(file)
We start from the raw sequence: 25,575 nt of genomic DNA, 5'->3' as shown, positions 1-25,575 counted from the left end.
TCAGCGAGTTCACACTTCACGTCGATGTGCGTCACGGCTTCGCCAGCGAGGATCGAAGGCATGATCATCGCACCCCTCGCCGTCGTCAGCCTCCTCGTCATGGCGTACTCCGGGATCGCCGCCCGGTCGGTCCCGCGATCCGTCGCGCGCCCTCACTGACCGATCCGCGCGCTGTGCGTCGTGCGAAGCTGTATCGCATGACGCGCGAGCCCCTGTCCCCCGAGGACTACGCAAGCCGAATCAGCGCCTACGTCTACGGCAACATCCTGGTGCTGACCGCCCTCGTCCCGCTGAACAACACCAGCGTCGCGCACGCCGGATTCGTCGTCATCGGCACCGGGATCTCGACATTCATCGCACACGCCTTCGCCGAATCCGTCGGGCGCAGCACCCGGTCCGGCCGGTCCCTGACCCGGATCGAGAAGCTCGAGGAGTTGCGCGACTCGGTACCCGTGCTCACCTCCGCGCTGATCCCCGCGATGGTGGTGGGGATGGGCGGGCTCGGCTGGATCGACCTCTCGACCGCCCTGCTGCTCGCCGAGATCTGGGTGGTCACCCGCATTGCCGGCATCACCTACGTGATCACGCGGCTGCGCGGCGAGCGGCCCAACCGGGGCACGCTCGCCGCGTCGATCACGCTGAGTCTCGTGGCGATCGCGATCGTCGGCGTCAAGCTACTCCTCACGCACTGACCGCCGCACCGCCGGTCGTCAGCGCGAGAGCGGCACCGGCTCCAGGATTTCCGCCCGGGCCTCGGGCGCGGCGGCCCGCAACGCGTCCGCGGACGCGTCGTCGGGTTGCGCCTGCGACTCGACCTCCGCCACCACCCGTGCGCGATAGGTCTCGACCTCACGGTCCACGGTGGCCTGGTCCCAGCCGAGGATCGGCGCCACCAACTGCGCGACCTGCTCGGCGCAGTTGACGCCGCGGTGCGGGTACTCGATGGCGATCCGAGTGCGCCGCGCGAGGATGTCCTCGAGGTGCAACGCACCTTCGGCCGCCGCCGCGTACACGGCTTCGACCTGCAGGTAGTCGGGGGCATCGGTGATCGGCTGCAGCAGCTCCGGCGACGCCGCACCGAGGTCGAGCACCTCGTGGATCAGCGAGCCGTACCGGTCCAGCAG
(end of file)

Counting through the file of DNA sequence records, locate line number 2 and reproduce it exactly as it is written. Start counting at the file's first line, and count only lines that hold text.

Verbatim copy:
TCAGCGAGTTCACACTTCACGTCGATGTGCGTCACGGCTTCGCCAGCGAGGATCGAAGGCATGATCATCGCACCCCTCGCCGTCGTCAGCCTCCTCGTCATGGCGTACTCCGGGATCGCCGCCCGGTCGGTCCCGCGATCCGTCGCGCGCCCTCACTGACCGATCCGCGCGCTGTGCGTCGTGCGAAGCTGTATCGCATGACGCGCGAGCCCCTGTCCCCCGAGGACTACGCAAGCCGAATCAGCGCCTACGTCTACGGCAACATCCTGGTGCTGACCGCCCTCGTCCCGCTGAACAACACCAGCGTCGCGCACGCCGGATTCGTCGTCATCGGCACCGGGATCTCGACATTCATCGCACACGCCTTCGCCGAATCCGTCGGGCGCAGCACCCGGTCCGGCCGGTCCCTGACCCGGATCGAGAAGCTCGAGGAGTTGCGCGACTCGGTACCCGTGCTCACCTCCGCGCTGATCCCCGCGATGGTGGTGGGGATGGGCGGGCTCGGCTGGATCGACCTCTCGACCGCCCTGCTGCTCGCCGAGATCTGGGTGGTCACCCGCATTGCCGGCATCACCTACGTGATCACGCGGCTGCGCGGCGAGCGGCCCAACCGGGGCACGCTCGCCGCGTCGATCACGCTGAGTCTCGTGGCGATCGCGATCGTCGGCGTCAAGCTACTCCTCACGCACTGACCGCCGCACCGCCGGTCGTCAGCGCGAGAGCGGCACCGGCTCCAGGATTTCCGCCCGGGCCTCGGGCGCGGCGGCCCGCAACGCGTCCGCGGACGCGTCGTCGGGTTGCGCCTGCGACTCGACCTCCGCCACCACCCGTGCGCGATAGGTCTCGACCTCACGGTCCACGGTGGCCTGGTCCCAGCCGAGGATCGGCGCCACCAACTGCGCGACCTGCTCGGCGCAGTTGACGCCGCGGTGCGGGTACTCGATGGCGATCCGAGTGCGCCGCGCGAGGATGTCCTCGAGGTGCAACGCACCTTCGGCCGCCGCCGCGTACACGGCTTCGACCTGCAGGTAGTCGGGGGCATCGGTGATCGGCTGCAGCAGCTCCGGCGACGCCGCACCGAGGTCGAGCACCTCGTGGATCAGCGAGCCGTACCGGTCCAGCAG